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Church rebuilding for the future
Aug 11, 2013 | 1352 views | 0 0 comments | 32 32 recommendations | email to a friend | print
INVOLVED IN THEIR COMMUNITY: Clearfield Community Church members continues to participate in community events as they rebuild following March fire. 
Courtesy photo
INVOLVED IN THEIR COMMUNITY: Clearfield Community Church members continues to participate in community events as they rebuild following March fire. Courtesy photo


Clipper Staff Writer


CLEARFIELD – When Clearfield Community Church reopens, it will have state-of-the-art equipment for worship and service to the community, allowing the church staff to function much more efficiently, the church’s pastor said.

“We’re not building this for ourselves but for the next group of Christ followers,” said the Rev. John Parsley, pastor of the congregation, which has continued meeting at Wasatch Elementary School, 210 E. Center Street in Clearfield, at 10 a.m. each Sunday.

The west wing of the church was destroyed in a May 19 blaze that was started by an old computer tower that apparently overheated.

There will be little chance of that happening when the church reopens.

“We’ll have 21st century equipment, a sprinkler system and an elevator so members can get to both levels of the fellowship area,” Parsley said.

The church will be rebuilt essentially over the same footprint as the previous building, Parsley said.

“We’re planning on a worship center that appeals to the younger generation,” he said, with a narthax (lobby) almost double the size of the previous one, and a coffee bar.

The kitchen will have the latest appliances for the congregation to continue their free Wednesday night dinners, designed to help families with their food, financial and spiritual needs, as well as other community events.

“It won’t be your grandmother’s kitchen,” Parsley said.

The church hosts AA meetings, Girl and Boy Scout troops, home schoolers and other community events.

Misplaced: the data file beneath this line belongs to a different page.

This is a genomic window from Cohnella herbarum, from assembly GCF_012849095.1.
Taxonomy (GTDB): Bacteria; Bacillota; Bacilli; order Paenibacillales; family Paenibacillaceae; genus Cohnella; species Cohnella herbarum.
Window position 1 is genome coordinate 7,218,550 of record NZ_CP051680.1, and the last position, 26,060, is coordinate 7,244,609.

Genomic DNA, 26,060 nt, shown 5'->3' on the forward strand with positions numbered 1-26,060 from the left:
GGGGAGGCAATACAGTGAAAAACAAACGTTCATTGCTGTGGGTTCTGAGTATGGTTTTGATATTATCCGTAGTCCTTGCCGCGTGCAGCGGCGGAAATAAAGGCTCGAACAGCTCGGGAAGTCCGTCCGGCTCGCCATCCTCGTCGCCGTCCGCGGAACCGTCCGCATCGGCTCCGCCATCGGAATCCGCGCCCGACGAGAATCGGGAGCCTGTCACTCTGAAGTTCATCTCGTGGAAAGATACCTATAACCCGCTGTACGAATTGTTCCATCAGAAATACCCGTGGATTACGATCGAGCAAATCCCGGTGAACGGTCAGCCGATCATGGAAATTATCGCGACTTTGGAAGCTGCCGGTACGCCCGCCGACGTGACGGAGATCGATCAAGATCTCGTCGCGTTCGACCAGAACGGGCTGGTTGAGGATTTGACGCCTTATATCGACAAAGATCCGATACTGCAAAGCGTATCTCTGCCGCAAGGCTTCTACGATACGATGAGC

The community came to the congregation’s rescue following the fire. Office and nursery supplies, furniture and other donations came in, Parsley said in the Clearfield City newsletter.

The church’s youth group had a summer mission trip planned to an Indian reservation in Wyoming. When their means of funding the trip were destroyed in the fire, several nearby LDS wards held a yard sale, bake sale and a car wash at their stake center, raising almost $8,000 in one day, Parsley said.

“The community has been very generous in helping us create a nest egg,” Parsley said.

Members have also been generous and the church was insured.

Clearfield City provided temporary office space in the city’s Community Arts Center.

Local businesses also added their support. Buffalo Wild Wings restaurant, with locations in Layton and Riverdale, is giving 10 percent of the price of a dinner purchased by those who have a card for the church’s support.

“The response to this unfortunate event speaks highly of our community,” Clearfield Mayor Don Wood said in the newsletter. “In the face of a challenge, the community came and supported.”

The congregation expects to break ground this fall and hopes to reopen in the fall of 2014.

The church has opened an account at America First Credit Union for donations to its Rebuilding Fund.






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